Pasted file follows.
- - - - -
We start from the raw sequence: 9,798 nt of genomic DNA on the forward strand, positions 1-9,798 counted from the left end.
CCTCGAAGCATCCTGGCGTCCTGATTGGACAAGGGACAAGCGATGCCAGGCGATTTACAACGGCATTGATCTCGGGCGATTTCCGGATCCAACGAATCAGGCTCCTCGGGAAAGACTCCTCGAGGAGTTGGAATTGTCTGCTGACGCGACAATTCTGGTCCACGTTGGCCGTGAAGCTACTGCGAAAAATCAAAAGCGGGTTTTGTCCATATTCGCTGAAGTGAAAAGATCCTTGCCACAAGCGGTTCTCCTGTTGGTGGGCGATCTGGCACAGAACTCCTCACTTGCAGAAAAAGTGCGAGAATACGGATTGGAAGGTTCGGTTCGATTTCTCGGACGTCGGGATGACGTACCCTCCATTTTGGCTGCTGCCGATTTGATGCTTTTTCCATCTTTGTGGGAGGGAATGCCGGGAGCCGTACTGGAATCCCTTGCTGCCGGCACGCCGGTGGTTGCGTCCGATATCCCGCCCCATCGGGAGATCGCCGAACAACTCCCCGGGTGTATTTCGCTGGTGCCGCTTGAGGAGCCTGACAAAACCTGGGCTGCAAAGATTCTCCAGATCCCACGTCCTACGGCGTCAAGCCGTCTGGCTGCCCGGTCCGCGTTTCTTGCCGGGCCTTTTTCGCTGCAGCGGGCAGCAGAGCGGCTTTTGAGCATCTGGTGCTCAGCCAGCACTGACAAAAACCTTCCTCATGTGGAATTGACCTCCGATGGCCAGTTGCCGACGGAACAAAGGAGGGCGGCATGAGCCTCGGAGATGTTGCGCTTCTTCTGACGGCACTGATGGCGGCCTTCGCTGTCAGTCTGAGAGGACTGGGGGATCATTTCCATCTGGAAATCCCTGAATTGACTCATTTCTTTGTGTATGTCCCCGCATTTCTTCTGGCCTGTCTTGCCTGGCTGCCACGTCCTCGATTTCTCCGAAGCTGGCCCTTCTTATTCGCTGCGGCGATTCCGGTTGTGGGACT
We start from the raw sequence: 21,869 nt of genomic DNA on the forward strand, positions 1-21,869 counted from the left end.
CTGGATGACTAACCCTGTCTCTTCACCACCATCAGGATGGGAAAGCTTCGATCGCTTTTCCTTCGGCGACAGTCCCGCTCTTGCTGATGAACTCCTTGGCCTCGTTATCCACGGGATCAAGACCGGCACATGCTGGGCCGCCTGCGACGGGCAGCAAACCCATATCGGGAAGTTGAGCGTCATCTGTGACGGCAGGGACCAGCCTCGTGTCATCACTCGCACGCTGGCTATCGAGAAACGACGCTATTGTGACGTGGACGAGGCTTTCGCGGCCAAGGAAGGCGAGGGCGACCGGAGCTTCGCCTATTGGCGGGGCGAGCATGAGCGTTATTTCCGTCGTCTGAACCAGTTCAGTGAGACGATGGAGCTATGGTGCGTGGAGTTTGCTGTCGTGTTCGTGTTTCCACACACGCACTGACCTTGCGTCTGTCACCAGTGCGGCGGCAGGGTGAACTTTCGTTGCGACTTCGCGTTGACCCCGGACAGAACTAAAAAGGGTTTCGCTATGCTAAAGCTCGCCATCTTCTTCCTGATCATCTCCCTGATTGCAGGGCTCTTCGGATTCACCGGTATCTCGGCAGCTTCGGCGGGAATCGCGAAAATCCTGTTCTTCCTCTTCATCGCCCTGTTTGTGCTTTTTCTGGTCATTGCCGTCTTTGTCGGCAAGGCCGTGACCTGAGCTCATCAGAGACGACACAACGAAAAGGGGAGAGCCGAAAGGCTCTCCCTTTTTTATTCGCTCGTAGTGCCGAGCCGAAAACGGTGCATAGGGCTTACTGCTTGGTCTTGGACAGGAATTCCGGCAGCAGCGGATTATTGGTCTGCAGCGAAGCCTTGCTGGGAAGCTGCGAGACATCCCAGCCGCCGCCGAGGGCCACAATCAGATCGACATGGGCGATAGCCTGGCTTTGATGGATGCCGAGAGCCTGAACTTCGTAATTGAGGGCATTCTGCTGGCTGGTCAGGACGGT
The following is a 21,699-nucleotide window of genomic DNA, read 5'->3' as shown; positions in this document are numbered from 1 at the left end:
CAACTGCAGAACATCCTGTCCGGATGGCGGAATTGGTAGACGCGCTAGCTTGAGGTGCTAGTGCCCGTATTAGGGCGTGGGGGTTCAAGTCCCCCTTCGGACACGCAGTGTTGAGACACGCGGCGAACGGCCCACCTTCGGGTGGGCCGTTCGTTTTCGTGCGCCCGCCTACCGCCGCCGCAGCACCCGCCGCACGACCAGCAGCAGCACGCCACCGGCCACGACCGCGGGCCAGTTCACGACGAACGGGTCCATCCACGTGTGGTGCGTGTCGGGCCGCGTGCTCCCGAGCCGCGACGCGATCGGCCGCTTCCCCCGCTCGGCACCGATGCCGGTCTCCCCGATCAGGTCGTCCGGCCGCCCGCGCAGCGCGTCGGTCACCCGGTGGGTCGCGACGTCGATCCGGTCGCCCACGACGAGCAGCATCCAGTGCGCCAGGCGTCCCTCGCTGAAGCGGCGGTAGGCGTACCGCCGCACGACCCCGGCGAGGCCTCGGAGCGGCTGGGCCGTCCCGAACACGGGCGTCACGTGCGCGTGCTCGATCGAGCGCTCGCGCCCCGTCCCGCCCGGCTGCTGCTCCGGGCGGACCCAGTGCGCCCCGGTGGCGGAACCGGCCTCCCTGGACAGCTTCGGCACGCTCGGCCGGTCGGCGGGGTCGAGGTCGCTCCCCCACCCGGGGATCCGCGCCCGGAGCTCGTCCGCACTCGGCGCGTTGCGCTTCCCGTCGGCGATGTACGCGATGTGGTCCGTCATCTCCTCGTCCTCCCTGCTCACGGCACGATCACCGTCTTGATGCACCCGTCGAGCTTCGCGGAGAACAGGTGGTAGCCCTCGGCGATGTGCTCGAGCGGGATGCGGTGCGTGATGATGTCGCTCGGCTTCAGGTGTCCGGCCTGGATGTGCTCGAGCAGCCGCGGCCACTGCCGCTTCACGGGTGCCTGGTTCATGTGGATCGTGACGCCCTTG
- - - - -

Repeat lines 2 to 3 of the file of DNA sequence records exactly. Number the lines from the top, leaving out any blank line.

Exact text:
CCTCGAAGCATCCTGGCGTCCTGATTGGACAAGGGACAAGCGATGCCAGGCGATTTACAACGGCATTGATCTCGGGCGATTTCCGGATCCAACGAATCAGGCTCCTCGGGAAAGACTCCTCGAGGAGTTGGAATTGTCTGCTGACGCGACAATTCTGGTCCACGTTGGCCGTGAAGCTACTGCGAAAAATCAAAAGCGGGTTTTGTCCATATTCGCTGAAGTGAAAAGATCCTTGCCACAAGCGGTTCTCCTGTTGGTGGGCGATCTGGCACAGAACTCCTCACTTGCAGAAAAAGTGCGAGAATACGGATTGGAAGGTTCGGTTCGATTTCTCGGACGTCGGGATGACGTACCCTCCATTTTGGCTGCTGCCGATTTGATGCTTTTTCCATCTTTGTGGGAGGGAATGCCGGGAGCCGTACTGGAATCCCTTGCTGCCGGCACGCCGGTGGTTGCGTCCGATATCCCGCCCCATCGGGAGATCGCCGAACAACTCCCCGGGTGTATTTCGCTGGTGCCGCTTGAGGAGCCTGACAAAACCTGGGCTGCAAAGATTCTCCAGATCCCACGTCCTACGGCGTCAAGCCGTCTGGCTGCCCGGTCCGCGTTTCTTGCCGGGCCTTTTTCGCTGCAGCGGGCAGCAGAGCGGCTTTTGAGCATCTGGTGCTCAGCCAGCACTGACAAAAACCTTCCTCATGTGGAATTGACCTCCGATGGCCAGTTGCCGACGGAACAAAGGAGGGCGGCATGAGCCTCGGAGATGTTGCGCTTCTTCTGACGGCACTGATGGCGGCCTTCGCTGTCAGTCTGAGAGGACTGGGGGATCATTTCCATCTGGAAATCCCTGAATTGACTCATTTCTTTGTGTATGTCCCCGCATTTCTTCTGGCCTGTCTTGCCTGGCTGCCACGTCCTCGATTTCTCCGAAGCTGGCCCTTCTTATTCGCTGCGGCGATTCCGGTTGTGGGACT
We start from the raw sequence: 21,869 nt of genomic DNA on the forward strand, positions 1-21,869 counted from the left end.